[theora] A big 'Thank you' to the developpers

Gregory Maxwell gmaxwell at gmail.com
Wed Jul 29 13:03:59 PDT 2009

On Wed, Jul 29, 2009 at 2:40 PM, Zik Zak<zikzakfr at gmail.com> wrote:
> Thanks a lot for the new encoder_example and the two pass encoding.
> I was not yet able to compare the gain of it against my previously encoded
> video (HD content takes a lot of time to encode).
> Why it can not be used with -v ? Could it be possible in the future ?
> I had better result with -v than with -V before.
> Congratulations again.

Video encoders can select the 'quality' used to encode each frame.
Think of it like measuring the heights of blades of grass with a
micrometer, ruler, or yardstick.  The micrometer gives you very
precise results, but it take a lot of bitrate, while the yardstick is
very coarse.   Theora has 64 levels (called QIs or quantizers)

When you use "-v" the number you provide is just mapped onto the range
of 0-63 and used for all frames.

A single quantizer level will produce different bitrates for different
videos depending on how predictable the content is... For example,
things with low motion will be small while high motion clips will be

If you want to achieve a specific overall or instantaneous bitrate the
encoder will have to adjust the quantizer to get that result.  This
can cause a reduction in quality because the encoder may use too much
precision on easy parts because it is unaware of hard parts coming in
the future and thus be forced to starve the hard parts.

Two-pass makes the process more intelligent because the encoder will
know about the difficulty of future frames.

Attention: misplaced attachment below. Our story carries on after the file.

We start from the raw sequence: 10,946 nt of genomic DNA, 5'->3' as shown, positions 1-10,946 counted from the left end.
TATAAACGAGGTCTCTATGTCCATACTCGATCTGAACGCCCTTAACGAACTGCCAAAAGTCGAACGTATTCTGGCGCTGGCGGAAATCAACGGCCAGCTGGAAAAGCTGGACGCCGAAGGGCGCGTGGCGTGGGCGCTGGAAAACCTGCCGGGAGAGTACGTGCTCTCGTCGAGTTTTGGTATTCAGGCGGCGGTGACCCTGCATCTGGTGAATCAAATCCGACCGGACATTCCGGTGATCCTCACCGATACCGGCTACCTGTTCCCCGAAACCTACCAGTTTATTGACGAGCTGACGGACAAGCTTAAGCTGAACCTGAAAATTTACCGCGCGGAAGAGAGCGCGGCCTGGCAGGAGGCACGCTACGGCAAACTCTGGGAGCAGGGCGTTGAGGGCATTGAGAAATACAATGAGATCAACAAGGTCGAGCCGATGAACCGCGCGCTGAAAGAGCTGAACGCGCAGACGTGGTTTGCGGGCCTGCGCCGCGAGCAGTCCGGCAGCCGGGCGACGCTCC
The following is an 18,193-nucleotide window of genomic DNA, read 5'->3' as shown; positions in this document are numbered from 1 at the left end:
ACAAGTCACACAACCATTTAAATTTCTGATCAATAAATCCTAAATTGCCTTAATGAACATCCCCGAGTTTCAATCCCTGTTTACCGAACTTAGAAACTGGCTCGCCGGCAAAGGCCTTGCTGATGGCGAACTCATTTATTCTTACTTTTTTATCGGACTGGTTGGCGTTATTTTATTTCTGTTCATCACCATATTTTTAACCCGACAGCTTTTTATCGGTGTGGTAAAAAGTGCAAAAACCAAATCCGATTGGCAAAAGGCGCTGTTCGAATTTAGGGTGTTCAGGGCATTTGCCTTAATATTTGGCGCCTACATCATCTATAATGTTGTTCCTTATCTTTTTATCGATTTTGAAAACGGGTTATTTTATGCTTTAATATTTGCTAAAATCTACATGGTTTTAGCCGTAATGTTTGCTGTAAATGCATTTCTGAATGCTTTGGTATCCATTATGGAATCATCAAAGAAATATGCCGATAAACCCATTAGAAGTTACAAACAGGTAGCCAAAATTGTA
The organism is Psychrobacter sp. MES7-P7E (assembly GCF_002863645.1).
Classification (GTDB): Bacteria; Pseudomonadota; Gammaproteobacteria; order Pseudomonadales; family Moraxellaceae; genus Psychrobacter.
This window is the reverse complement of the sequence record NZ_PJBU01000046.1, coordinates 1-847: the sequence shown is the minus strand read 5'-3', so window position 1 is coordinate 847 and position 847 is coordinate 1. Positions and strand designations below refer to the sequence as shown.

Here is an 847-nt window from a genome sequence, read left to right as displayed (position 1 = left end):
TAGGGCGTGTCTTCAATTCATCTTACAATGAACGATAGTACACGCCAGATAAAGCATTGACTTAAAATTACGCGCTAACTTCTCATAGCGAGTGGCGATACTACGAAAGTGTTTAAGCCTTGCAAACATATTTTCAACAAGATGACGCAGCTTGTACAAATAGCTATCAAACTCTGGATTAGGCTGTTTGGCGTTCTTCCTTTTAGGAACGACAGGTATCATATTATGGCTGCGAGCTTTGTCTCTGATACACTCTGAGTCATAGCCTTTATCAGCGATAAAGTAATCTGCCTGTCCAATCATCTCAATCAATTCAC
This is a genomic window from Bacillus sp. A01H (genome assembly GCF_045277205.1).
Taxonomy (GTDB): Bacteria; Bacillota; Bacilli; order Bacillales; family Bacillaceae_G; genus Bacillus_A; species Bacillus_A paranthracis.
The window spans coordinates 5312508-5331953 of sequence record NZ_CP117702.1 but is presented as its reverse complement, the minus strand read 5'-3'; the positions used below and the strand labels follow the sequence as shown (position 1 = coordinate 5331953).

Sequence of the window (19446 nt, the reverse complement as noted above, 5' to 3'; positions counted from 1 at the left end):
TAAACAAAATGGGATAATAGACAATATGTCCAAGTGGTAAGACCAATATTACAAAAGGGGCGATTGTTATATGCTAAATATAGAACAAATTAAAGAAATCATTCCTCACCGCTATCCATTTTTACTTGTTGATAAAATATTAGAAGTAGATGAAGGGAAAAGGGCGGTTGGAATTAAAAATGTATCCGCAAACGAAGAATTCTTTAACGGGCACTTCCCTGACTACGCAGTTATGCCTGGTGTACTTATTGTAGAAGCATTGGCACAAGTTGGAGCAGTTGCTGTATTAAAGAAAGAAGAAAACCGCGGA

So, right now two-pass is (currently) just a refinement of the rate
control process which doesn't exist in "-v" mode.

On Wed, Jul 29, 2009 at 3:50 PM, Ralph Giles<giles at xiph.org> wrote:
> On Wed, Jul 29, 2009 at 11:57 AM, Christopher
> Blizzard<blizzard at mozilla.com> wrote:
>> Do we have a sense of how much of a difference that makes in terms of
>> hitting a random bitrate?
> The 1.1 encoder was already much better at hitting a random bitrate
> with -v. What --two-pass does is hit a target file size with more even
> quality.

Also recently added to 1.1SVN is frame dropping. One case where the
1.1 rate control would fail to deliver the requested bitrate is where
even the lowest quality quantizer wasn't enough to fit the current
frame in the budget. Previously the encoder would come out higher than
the requested rate, now it is able to drop frames. (Replaces them with
an exact duplicate of the prior frame, which is very cheap to signal).
 Though if you were running into that you will probably get better
results from encoding a lower resolution.

If you're intending on streaming keep in mind the default two-pass
behaviour does not regulate the instantaneous bitrate: Two-pass can
periodically spike to enormous rates.  If you're streaming you'll want
to use the --buf-delay parameter to however much pre-roll buffering
you intend on doing. (It's specified in frames)

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